A plan to turn an enormous area occupied by the air force in central Taipei into a lavish “judicial park,” including up to six courthouses, has drawn questions from lawmakers concerned about the scope and cost of the project.
Judicial Yuan President Rai Hau-min (賴浩敏) said on Tuesday he hoped to see the consolidation of several courts and office buildings onto the 7 hectare site, across the road from The Palace, one of Taipei’s most expensive residential developments.
In the legislature yesterday, lawmakers across party lines said the move would cost billions of NT dollars and called it a distraction from the more pressing issue of judicial reform, one of Rai’s key promises after being nominated by President Ma Ying-jeou (馬英九) to head the nation’s judiciary in August.
“President Ma is probably thinking at this point that he found the wrong person,” Chinese Nationalist Party (KMT) Legislator Chiu Yi (邱毅) said. “Judicial reform starts with changing people ... not by building a grand house.”
The Judicial Yuan, which has since released detailed plans of its proposal, did not say how much it expected the building to cost or how it would be funded. It plans for 261,000m2 of floor space and to move at least six different courts into the area alongside the Judicial Yuan headquarters.
The proposal includes the establishment of an international conference hall, restaurants, parking lots and a library. The Supreme Court and the Taiwan High Court, as well as local district courts in Taipei, would be part of the complex.
“President Rai hopes we can trade all the land used by judicial agencies in Taipei City for land underneath air force command headquarters to create a ‘Judicial Park,’” the Judicial Yuan said in a statement.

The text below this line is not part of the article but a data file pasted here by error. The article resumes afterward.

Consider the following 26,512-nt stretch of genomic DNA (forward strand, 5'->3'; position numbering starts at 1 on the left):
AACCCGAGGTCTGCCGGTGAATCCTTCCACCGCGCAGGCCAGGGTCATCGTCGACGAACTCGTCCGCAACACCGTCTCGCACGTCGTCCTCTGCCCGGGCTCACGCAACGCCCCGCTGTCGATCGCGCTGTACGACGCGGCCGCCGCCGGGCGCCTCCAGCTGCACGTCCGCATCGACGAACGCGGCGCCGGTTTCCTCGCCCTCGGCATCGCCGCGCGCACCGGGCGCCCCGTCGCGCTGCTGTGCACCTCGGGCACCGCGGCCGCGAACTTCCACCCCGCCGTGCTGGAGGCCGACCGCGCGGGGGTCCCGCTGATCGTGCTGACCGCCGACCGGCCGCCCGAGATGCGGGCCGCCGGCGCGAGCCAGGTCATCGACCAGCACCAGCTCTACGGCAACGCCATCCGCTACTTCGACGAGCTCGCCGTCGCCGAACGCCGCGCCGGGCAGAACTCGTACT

Rai told the Chinese-language China Times he expected to personally hand the request to Ma, although he did not give a specific deadline. Reports quoted Rai as saying that a decision would be a test for Ma on his level of commitment to judicial reform.
Those remarks attracted strong words from KMT Legislator Alex Fai (費鴻泰), who said Rai owed the public an apology for tying the two issues and “threatening” the president with it. Although Rai’s nomination was approved by a majority of KMT lawmakers in October, Fai said he was starting to regret casting his support.
The DPP caucus also expressed strong opposition, with lawmaker Lee Chun-yee (李俊毅) calling Rai an “ancient fossil” for releasing the proposal in defiance of widespread disapproval. He said it was dangerous for the head of the judiciary to be so out of touch with public opinion.
The land, one of the last large plots set for redevelopment in the heart of Taipei, could cost tens of billions of NT dollars if sold on the private market. It is set to be vacated next year after the air force command headquarters moves to a new building in the city’s Neihu District (內湖).
Although zoned for military use, potential developers have eyed the plot for years, aiming to turn it into a residential, commercial or government development.
During his election campaign, Taipei Mayor Hau Lung-bin (郝龍斌) said he hoped the grounds would be turned into subsidized housing, nicknamed the “Little Palace,” for disadvantaged groups and young people, citing its convenient location.
Legislative Speaker Wang Jin-pyng (王金平) has also said part of the land could be used as a new location for the legislature, which is currently located in a building built by the Japanese prior to World War II.